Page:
Random sampling is a convenient and efficient way to take an estimate of the population without having to count or observe every individual. This is very important when dealing with very large populations.
In a random sample, every member of the population has an equal chance of being selected as part of the sample.
Scaling up from the sample set allows us to make an estimate of the population as a whole.
In this module we looked at two types of data: presence/absence and abundance. P/A is collected in a simple yes/no fashion, while abundance involves counting the number of individuals in our sample area. Abundance can also be expressed as density by taking the number counted over the area sampled.
P/A data is especially useful when you are studying something that can’t be counted individually or you are more interested in where something is located than its abundance.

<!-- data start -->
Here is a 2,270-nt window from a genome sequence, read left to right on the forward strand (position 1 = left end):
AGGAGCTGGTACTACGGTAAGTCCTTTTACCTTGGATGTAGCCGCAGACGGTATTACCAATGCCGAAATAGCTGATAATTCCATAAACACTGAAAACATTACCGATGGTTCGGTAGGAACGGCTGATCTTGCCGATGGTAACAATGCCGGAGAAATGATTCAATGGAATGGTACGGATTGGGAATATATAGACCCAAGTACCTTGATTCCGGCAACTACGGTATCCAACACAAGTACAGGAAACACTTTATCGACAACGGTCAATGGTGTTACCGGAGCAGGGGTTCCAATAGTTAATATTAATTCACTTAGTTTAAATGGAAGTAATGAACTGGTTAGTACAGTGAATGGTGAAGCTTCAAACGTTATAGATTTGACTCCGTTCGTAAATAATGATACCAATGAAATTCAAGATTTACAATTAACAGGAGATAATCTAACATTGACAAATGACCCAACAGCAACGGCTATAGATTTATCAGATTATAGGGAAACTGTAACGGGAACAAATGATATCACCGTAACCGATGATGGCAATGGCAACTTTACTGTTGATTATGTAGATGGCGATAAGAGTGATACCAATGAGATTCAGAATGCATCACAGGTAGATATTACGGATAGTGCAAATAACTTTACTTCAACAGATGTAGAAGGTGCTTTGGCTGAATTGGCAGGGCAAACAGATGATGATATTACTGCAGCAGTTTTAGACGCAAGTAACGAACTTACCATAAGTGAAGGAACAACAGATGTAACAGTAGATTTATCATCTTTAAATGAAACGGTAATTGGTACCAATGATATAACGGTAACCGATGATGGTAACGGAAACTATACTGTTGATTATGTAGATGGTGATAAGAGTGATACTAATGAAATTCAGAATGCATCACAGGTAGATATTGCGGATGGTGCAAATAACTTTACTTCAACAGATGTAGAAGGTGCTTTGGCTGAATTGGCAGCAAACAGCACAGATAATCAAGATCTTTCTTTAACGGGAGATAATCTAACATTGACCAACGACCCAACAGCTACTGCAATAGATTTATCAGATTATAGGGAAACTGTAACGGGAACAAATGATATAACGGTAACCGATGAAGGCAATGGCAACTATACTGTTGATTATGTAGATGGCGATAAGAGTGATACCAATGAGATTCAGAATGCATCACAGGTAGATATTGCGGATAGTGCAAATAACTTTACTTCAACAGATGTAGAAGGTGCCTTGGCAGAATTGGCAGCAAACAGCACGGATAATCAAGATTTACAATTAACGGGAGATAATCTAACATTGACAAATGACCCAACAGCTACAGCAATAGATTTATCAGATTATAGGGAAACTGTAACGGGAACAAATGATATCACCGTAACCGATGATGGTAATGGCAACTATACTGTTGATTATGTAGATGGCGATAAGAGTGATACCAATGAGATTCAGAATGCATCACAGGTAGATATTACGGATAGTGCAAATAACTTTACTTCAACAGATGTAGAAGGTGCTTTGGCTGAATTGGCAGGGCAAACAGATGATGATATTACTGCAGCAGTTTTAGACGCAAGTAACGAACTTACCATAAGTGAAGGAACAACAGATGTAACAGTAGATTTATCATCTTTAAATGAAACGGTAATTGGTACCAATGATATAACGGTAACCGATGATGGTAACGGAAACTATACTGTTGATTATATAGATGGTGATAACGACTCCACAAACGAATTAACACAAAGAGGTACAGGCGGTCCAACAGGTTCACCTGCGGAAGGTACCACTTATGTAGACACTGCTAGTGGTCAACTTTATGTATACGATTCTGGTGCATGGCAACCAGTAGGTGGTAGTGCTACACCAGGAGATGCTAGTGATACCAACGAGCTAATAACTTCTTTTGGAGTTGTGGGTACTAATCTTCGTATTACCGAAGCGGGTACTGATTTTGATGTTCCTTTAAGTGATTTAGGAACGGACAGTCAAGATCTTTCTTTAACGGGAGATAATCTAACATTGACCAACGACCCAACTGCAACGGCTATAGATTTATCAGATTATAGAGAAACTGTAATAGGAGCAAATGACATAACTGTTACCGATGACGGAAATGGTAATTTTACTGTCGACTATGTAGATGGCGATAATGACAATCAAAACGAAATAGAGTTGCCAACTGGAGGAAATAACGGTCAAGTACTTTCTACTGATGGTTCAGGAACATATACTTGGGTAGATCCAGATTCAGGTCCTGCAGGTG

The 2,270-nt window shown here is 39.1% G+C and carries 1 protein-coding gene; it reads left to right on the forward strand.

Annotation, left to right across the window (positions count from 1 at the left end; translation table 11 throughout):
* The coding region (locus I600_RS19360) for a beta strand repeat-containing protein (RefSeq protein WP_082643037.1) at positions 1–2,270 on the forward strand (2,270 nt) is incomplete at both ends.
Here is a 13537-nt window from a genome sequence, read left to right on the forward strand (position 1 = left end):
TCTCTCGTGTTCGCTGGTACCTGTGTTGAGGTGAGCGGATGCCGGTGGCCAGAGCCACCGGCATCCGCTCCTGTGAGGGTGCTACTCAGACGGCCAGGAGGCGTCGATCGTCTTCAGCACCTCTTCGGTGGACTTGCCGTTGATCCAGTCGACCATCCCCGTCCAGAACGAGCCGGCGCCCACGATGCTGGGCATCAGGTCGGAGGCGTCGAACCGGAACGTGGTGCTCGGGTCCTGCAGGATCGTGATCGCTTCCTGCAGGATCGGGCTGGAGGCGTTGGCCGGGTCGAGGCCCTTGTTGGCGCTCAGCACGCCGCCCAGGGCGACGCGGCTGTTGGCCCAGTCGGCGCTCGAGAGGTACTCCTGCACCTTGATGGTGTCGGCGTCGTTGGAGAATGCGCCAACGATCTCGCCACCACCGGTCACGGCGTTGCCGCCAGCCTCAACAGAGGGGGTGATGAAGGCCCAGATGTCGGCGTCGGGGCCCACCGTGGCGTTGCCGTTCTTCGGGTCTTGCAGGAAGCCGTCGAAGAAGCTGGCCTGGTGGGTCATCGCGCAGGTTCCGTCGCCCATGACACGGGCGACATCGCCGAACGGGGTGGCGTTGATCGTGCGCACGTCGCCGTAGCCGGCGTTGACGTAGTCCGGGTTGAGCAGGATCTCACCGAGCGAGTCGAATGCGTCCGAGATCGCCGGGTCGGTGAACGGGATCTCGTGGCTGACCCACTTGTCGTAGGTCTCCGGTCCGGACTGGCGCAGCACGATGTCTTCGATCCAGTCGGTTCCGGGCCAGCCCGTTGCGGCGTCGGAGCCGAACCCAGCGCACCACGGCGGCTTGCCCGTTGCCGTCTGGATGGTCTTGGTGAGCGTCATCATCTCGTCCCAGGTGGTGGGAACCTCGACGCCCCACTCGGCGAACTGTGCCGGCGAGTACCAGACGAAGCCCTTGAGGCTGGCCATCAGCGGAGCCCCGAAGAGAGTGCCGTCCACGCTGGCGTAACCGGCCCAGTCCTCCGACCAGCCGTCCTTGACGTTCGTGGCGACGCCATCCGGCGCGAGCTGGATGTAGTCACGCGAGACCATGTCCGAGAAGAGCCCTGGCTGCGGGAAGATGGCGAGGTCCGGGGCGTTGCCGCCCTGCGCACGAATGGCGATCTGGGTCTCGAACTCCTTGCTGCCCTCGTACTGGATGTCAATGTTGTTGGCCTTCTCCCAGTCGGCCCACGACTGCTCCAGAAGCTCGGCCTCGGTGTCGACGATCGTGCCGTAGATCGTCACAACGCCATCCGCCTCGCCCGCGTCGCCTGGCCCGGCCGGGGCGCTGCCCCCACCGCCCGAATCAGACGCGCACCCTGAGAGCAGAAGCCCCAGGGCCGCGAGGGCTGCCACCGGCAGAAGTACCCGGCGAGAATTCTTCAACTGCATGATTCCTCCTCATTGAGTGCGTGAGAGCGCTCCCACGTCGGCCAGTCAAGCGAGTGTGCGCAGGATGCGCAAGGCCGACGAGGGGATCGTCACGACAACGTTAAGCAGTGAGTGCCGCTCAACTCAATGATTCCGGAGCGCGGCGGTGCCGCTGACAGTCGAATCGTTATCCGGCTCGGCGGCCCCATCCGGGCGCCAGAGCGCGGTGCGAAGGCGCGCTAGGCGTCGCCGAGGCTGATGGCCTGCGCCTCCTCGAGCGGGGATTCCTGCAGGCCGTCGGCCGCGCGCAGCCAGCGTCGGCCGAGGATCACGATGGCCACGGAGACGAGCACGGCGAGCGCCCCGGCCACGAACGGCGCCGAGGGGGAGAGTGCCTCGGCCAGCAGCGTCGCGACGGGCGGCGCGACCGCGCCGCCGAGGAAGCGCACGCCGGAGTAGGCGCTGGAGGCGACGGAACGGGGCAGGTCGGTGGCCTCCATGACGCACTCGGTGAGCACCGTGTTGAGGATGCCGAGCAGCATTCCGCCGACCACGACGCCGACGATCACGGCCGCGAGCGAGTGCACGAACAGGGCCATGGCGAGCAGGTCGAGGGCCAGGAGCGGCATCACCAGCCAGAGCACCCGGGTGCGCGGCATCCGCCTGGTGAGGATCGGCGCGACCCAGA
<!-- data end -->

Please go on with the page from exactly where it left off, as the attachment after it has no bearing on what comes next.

By relating P/A and abundance data we can observe a correlation in these two data sets.
A transect sample is a random sample done along a strip in the study area. This is convenient when the study area is very large or otherwise prohibitively difficult to sample. Transect sampling is very popular with ecologists and is useful in showing changes over time because you can resample the same transect year after year.
If you want a printer-friendly version of this module, you can find it here in a Microsoft Word document. This printer-friendly version should be used only to review, as it does not contain any of the interactive material, and only a skeletal version of problems solved in the module.
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